By | Energy, Global Warming, Regulations, Trade | No Comments

The National Association of Manufacturers has been vocal in calling for the Export-Import Bank to reconsider its 2-1 vote denying loan guarantees for a power generation project in India, a denial that could cost Bucyrus, the Wisconsin-based equipment manufacturer, and its suppliers some $600 million in sales and 1,000 jobs. (See earlier posts.)

This one, misguided decision aside, there are bigger issues affecting the Export-Import Bank that need to be addressed. NAM President John Engler addressed some of them in a new op-ed published at The Hill, “Rejecting U.S. deals and jobs undermine goal of doubling exports“:

Governments of other nations operate similar export-financing programs, but with more substantial government backing and without attaching as many anti-competitive restrictions to projects.

Ex-Im Bank’s financial support for exports reached a record $21 billion last year. But its counterpart north of the border, Export Development Canada, provided $80 billion to support Canadian exports, an even more impressive number when you consider the relative size of the U.S. and Canadian economies.

Japan’s equivalent agency did nearly $140 billion in support last year!

The Export-Import Bank is also is saddled with restraints that its competitors are not — environmental impact studies, economic impact tests, requirements that U.S.-flagged vessels carry the financed cargo, etc. These non-trade objectives are well-meaning but surrender advantages so other countries get their power plants and other equipment but from non-U.S. suppliers using non-U.S. financing.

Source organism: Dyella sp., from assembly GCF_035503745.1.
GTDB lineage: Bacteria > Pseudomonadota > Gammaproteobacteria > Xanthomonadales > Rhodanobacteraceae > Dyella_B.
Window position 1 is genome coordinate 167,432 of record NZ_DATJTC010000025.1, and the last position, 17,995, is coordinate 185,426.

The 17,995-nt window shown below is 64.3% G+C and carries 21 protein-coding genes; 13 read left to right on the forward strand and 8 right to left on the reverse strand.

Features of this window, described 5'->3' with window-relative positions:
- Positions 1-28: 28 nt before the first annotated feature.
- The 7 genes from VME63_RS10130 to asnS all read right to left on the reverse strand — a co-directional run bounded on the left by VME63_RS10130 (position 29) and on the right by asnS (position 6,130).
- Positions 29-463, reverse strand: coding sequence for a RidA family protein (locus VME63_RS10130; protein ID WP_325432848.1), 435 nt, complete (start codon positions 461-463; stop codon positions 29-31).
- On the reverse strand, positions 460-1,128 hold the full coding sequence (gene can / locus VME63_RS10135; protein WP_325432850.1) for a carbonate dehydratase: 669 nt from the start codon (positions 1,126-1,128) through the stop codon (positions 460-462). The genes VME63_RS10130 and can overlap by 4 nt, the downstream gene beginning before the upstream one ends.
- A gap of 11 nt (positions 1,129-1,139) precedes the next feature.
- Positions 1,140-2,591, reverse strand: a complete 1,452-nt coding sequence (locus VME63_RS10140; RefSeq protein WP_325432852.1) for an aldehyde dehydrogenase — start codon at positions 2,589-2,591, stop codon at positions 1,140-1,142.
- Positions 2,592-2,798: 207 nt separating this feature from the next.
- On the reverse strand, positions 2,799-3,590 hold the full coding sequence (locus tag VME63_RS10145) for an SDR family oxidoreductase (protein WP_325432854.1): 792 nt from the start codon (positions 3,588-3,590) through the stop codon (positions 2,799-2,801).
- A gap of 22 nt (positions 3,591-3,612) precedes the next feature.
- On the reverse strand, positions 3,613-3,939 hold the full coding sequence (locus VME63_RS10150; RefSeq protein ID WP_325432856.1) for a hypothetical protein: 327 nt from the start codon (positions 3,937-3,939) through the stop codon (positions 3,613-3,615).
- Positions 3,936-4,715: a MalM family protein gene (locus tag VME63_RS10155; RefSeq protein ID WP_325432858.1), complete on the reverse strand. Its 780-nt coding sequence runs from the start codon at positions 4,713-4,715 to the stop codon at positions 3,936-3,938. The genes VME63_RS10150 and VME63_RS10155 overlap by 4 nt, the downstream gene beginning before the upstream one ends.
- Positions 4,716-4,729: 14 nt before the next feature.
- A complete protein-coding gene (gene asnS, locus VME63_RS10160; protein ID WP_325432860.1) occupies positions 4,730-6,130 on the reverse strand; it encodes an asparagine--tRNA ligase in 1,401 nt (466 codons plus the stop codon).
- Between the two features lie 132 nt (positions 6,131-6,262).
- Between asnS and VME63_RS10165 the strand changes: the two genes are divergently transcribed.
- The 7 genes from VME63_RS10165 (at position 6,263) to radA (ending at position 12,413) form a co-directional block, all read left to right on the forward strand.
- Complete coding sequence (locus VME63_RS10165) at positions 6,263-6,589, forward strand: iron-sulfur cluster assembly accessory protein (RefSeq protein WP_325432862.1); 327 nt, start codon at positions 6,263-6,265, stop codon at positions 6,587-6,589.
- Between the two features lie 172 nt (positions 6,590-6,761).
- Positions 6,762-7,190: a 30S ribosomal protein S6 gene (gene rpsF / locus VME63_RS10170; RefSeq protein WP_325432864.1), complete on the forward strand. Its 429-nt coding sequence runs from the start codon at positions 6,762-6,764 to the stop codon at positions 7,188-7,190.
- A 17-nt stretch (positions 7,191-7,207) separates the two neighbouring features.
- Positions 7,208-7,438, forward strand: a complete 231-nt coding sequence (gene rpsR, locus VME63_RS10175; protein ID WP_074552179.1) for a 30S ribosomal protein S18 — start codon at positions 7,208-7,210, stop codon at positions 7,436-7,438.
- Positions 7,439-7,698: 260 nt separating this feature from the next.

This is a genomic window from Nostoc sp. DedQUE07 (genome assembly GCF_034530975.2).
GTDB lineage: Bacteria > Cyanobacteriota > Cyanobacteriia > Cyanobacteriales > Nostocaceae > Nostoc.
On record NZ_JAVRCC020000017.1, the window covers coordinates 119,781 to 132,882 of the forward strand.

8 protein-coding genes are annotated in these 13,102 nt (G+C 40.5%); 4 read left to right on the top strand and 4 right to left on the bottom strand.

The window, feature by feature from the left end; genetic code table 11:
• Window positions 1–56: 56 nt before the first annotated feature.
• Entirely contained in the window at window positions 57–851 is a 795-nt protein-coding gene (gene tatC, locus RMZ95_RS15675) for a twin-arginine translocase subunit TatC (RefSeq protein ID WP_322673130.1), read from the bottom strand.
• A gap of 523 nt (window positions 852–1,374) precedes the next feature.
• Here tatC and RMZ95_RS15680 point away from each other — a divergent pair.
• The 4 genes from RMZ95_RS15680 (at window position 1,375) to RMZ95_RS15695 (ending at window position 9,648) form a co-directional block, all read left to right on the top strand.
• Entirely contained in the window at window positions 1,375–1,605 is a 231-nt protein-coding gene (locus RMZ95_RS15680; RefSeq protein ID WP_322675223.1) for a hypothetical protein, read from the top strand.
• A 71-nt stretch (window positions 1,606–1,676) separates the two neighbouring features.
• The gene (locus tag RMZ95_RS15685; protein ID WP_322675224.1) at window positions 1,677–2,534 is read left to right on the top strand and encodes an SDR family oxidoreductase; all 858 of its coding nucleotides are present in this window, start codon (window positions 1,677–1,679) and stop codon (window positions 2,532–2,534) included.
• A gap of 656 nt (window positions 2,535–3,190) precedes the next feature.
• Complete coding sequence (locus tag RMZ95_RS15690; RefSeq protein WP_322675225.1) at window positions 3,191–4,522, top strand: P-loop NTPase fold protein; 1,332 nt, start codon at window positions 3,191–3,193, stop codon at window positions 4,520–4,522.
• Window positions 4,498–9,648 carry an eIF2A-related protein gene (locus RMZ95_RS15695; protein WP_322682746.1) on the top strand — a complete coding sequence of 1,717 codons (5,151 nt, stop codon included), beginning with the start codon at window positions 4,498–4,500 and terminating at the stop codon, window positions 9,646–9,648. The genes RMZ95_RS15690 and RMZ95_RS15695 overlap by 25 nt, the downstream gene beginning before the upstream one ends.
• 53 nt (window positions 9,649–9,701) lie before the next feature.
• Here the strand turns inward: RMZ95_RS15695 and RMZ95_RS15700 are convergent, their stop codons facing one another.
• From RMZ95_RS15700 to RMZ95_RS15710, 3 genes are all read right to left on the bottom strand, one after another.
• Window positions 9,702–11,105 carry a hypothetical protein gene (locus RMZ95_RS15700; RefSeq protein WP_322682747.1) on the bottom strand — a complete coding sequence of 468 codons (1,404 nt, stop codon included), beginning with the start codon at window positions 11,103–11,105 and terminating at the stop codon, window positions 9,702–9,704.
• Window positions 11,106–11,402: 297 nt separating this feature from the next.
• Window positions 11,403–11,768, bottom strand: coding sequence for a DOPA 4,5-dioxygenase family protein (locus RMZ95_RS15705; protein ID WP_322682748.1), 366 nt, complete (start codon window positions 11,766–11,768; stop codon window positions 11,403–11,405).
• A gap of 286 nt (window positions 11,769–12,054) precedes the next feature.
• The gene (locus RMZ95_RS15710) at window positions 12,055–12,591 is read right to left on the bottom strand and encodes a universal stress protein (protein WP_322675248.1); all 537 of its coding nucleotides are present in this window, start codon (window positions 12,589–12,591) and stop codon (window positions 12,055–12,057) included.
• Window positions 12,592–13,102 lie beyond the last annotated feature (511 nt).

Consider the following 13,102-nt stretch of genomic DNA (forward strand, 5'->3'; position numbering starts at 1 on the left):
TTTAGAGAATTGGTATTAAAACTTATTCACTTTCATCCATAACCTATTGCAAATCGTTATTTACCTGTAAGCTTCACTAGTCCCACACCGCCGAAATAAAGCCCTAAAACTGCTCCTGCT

Ex-Im Bank Decision Costs Jobs, Does Nothing for the Environment

By | Energy, Trade | One Comment

From The Milwaukee Journal-Sentinel, “U.S. agency’s action may kill Bucyrus deal, cost 1,000 jobs

MILWAUKEE — Up to 1,000 jobs at Bucyrus International Inc. and its suppliers could be in jeopardy as the result of a decision by the U.S. Export-Import Bank, funded by Congress, to deny several hundred million dollars in loan guarantees to a coal-fired power plant and mine in India.

About 300 of those jobs are at the Bucyrus plant in South Milwaukee, where the company has 1,410 employees and its headquarters. The remaining jobs are spread across 13 states, including Illinois, Minnesota and Indiana.

On Thursday, the Export-Import Bank denied financing for Reliance Power Ltd., an Indian power plant company, effectively wiping out about $600 million in coal mining equipment sales for Bucyrus, chief executive Tim Sullivan said.

NAM President John Engler spoke to the Export-Import Bank chairman, Fred Hochberg, on Monday, and issued a statement following the conversation:

This is a case of ideology winning over common sense and one thousand American jobs. The mine will be dug and the plant will be built. Advanced technology will be put to use to minimize the environmental impact. The only question is whether U.S. companies will supply the equipment or if Reliance Power will turn to non-U.S. suppliers.

In Wisconsin and all across the country, American workers think the answer to that question should be clear.